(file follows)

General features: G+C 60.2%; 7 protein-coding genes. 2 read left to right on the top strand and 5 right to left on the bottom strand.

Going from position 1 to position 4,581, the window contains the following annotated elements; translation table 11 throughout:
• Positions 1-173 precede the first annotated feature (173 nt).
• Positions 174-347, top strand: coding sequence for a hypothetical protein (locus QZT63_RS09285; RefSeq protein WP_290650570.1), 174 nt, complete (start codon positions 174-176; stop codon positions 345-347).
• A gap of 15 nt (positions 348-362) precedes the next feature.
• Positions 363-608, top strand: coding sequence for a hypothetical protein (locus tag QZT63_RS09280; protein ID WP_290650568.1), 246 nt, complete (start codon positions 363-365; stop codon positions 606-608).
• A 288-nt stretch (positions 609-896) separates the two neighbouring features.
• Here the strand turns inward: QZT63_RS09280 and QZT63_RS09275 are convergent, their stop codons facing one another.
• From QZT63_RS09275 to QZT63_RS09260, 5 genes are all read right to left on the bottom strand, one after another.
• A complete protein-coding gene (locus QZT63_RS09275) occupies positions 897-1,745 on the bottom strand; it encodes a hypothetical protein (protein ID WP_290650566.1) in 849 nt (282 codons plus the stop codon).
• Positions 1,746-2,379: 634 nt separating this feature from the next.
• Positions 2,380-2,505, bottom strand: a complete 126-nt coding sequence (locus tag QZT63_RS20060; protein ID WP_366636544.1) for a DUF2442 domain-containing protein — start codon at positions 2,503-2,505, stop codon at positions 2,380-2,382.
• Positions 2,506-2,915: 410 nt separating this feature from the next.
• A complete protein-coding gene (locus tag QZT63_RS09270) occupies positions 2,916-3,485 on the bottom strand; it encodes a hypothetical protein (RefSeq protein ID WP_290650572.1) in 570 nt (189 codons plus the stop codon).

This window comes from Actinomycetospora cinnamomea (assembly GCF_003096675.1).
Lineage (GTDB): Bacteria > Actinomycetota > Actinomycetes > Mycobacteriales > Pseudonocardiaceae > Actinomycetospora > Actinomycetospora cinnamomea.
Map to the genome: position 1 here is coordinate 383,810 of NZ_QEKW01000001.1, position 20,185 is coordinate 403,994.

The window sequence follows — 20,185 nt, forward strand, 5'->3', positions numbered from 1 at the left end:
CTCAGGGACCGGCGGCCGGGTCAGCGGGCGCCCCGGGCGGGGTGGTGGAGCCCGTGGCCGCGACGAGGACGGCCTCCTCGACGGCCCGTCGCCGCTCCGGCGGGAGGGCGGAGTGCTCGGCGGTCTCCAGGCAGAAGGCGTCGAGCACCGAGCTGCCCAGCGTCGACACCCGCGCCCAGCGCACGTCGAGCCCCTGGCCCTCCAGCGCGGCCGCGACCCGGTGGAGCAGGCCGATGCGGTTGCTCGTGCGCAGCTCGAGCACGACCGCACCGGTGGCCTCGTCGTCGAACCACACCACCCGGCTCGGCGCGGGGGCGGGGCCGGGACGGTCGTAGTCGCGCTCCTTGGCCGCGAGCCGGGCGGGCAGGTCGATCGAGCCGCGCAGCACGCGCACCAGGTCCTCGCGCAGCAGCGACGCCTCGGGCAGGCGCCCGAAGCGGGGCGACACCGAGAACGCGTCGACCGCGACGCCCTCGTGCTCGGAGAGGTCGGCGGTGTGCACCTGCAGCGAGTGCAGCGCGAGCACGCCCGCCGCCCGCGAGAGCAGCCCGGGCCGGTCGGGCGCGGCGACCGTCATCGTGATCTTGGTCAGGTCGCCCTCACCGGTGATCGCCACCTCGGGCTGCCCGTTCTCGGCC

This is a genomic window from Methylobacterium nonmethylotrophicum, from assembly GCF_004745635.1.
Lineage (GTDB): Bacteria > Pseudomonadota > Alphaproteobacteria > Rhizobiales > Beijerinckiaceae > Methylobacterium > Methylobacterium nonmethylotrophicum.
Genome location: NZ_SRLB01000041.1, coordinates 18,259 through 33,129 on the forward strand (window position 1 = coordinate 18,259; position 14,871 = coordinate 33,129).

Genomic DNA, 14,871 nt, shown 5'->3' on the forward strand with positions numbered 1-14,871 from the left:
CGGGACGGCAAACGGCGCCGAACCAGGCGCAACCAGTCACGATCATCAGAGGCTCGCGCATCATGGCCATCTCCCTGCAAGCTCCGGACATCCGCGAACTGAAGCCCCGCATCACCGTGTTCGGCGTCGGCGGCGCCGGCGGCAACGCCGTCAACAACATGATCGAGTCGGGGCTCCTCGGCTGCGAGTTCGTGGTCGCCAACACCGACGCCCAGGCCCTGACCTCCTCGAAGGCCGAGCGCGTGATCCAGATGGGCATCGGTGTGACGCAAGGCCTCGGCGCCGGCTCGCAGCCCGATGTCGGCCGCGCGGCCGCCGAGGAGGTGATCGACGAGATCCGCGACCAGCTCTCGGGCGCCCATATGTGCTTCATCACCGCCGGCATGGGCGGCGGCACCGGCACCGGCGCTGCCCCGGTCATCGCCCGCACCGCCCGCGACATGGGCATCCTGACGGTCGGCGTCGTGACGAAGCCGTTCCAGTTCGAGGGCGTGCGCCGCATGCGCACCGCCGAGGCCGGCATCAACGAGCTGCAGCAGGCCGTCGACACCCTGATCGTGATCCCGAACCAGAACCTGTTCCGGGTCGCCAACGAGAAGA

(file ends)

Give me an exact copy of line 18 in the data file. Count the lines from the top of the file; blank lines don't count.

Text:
The window sequence follows — 20,185 nt, forward strand, 5'->3', positions numbered from 1 at the left end: